When working on the i18n bits of Learning PHP 7, I had a problem. My example showing how plain string functions such as strtolower() and strtoupper() mangle multibyte UTF-8 characters was making the book formatting/rendering pipeline barf. The processing tools are expecing nicely formatted, valid, UTF-8 encoded HTMLBook files. It didn’t like the mangled invalid UTF-8 characters in my example output.

To fix this, I wrote the following function to replace invalid UTF-8 sequences with the Unicode Replacement Character (U+FFFD).

He includes the code for this method that walks through the string, character by character, and checks the bytes it contains to see how it needs to be translated. There's plenty of comments in it too, explaining what it's doing as it goes along.

tagged: fix broken utf8 character function example unicode replacement

Link: http://www.sklar.com/php/2015/08/25/fixing-broken-utf8/

Three Devs & A Maybe Podcast:
Understanding Character Sets and Encodings
May 14, 2014 @ 13:12:06

The Three Devs & A Maybe podcast (with hosts Michael Budd, Fraser Hart, Lewis Cains and Edd Mann) has posted their latest episode (#24) talking about character sets and encodings.

Having only just recently been bit by the character encoding issue again, we thought it would be a good time to bring it up on the podcast. Starting from the beginning with ASCII, we move on to discuss how 8-bit compatible machines brought way to the ISO-8859-* standards. This leads us on to Unicode, with the goal to develop a single character-set encoding standard that could support all of the world's scripts. Finally, we discuss the de-factor character encoding implementation used on the web today 'UTF-8', and reasons why this is the case.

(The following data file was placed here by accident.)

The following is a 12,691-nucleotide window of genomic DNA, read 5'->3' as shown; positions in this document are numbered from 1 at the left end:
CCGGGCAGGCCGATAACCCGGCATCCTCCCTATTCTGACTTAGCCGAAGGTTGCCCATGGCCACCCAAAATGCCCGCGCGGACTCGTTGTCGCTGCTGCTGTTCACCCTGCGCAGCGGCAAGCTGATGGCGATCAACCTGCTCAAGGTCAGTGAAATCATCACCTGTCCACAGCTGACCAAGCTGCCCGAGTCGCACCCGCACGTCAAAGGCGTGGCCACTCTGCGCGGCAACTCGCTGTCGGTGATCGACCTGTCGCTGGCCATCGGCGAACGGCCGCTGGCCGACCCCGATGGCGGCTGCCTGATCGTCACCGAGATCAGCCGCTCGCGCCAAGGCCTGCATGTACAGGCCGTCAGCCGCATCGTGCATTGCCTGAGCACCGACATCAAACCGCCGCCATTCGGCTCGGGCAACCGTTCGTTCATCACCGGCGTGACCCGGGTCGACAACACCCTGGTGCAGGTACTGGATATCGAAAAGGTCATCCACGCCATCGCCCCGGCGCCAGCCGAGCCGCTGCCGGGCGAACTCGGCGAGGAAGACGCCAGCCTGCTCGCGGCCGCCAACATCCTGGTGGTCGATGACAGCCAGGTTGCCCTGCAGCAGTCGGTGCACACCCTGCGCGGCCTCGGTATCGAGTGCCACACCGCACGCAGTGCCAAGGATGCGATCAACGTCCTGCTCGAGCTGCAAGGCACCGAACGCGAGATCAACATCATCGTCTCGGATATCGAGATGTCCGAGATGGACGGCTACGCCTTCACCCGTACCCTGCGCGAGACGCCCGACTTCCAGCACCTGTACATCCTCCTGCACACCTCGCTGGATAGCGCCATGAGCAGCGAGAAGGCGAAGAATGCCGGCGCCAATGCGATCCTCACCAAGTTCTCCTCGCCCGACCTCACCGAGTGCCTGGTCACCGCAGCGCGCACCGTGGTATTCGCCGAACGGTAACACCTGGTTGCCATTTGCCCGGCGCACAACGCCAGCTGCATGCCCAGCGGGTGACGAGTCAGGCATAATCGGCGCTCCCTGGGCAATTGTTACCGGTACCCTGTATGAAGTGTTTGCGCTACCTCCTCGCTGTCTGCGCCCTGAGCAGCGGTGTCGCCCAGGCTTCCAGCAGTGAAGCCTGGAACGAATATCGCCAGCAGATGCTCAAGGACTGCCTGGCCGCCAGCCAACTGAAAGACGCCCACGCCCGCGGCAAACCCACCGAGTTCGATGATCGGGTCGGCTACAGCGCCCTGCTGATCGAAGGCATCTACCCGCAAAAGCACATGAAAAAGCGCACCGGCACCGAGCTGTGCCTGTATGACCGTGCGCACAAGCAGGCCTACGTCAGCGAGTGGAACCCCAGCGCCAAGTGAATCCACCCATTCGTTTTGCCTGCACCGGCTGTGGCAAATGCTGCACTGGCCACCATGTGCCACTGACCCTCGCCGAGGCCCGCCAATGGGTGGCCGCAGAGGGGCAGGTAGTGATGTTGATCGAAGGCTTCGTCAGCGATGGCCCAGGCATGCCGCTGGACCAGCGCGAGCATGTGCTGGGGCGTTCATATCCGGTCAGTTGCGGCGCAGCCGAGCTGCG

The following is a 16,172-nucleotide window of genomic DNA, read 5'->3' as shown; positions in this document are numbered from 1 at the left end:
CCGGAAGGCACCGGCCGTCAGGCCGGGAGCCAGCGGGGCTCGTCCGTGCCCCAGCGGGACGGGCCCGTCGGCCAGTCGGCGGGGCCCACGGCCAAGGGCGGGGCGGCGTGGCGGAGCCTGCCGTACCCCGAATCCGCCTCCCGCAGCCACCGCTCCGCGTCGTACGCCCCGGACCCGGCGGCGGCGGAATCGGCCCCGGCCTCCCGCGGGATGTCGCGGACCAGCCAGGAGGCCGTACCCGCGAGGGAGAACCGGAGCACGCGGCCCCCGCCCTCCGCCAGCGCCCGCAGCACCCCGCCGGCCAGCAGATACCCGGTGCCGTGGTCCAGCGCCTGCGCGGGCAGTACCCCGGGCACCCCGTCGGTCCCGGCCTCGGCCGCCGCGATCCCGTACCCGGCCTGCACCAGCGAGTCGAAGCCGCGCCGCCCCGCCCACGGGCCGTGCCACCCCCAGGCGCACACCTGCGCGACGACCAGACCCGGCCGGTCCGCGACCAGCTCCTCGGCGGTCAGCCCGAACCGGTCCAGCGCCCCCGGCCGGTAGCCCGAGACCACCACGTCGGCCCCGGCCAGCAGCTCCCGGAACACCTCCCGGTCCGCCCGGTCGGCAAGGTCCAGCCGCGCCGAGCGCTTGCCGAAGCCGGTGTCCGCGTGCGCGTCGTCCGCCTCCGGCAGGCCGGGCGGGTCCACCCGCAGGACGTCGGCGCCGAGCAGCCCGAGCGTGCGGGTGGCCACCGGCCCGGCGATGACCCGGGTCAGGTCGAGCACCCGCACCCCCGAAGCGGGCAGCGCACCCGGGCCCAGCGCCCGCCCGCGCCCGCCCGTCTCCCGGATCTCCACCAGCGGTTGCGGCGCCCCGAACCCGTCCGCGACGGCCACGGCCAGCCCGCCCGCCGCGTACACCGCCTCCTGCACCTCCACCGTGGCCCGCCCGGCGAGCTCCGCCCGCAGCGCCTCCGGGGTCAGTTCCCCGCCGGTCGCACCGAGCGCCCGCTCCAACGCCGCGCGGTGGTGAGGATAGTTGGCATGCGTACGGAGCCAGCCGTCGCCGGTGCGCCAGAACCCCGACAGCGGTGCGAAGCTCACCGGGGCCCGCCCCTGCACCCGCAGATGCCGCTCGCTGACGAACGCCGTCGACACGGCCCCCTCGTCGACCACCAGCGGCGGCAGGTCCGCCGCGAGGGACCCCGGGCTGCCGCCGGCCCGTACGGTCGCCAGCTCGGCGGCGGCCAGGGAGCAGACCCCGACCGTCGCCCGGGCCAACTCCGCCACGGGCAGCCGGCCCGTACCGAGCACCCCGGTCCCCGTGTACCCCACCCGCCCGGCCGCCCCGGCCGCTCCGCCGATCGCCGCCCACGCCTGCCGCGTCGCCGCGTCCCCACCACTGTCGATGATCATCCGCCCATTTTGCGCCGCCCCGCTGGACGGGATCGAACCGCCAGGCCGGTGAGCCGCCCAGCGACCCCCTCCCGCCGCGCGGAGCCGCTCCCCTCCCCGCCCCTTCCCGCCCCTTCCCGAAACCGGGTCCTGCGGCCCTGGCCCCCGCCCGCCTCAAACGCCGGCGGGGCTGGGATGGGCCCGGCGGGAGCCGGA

Lots of different topics are mentioned including reversing a Unicode String in PHP using UTF-16BE/LE, portable UTF-8 and a YouTube video covering Pragmatic Unicode. You can listen to this new episode though the in-page player, by downloading the mp3 or subscribing to their feed.

tagged: threedevsandamaybe podcast ep24 unicode character set encoding utf8

Link: http://threedevsandamaybe.com/posts/understanding-character-sets-and-encodings/

Edd Mann:
Reversing a Unicode String in PHP using UTF-16BE/LE
May 12, 2014 @ 10:55:00

Edd Mann looks at an issue in his latest post that caused him problems in a recent project, reversing a Unicode string with UTF-16BE/LE.

Last week I was bit by the Unicode encoding issue when trying to naively manipulate a user's input using PHP's built-in string functions. PHP simply assumes that all characters are a single byte (octet) and the provided functions use this assumption when processing a string. [...] You should be aware that in 'Western Europe' we commonly only use the basic ASCII character-set (consisting of 7 bytes). This makes the transition to the popular 'UTF-8' Unicode representation almost seamless, as the two map one-to-one. I wish to however, discuss how to reverse a Unicode string (UTF-8) using a combination of endianness magic and the 'strrev' function.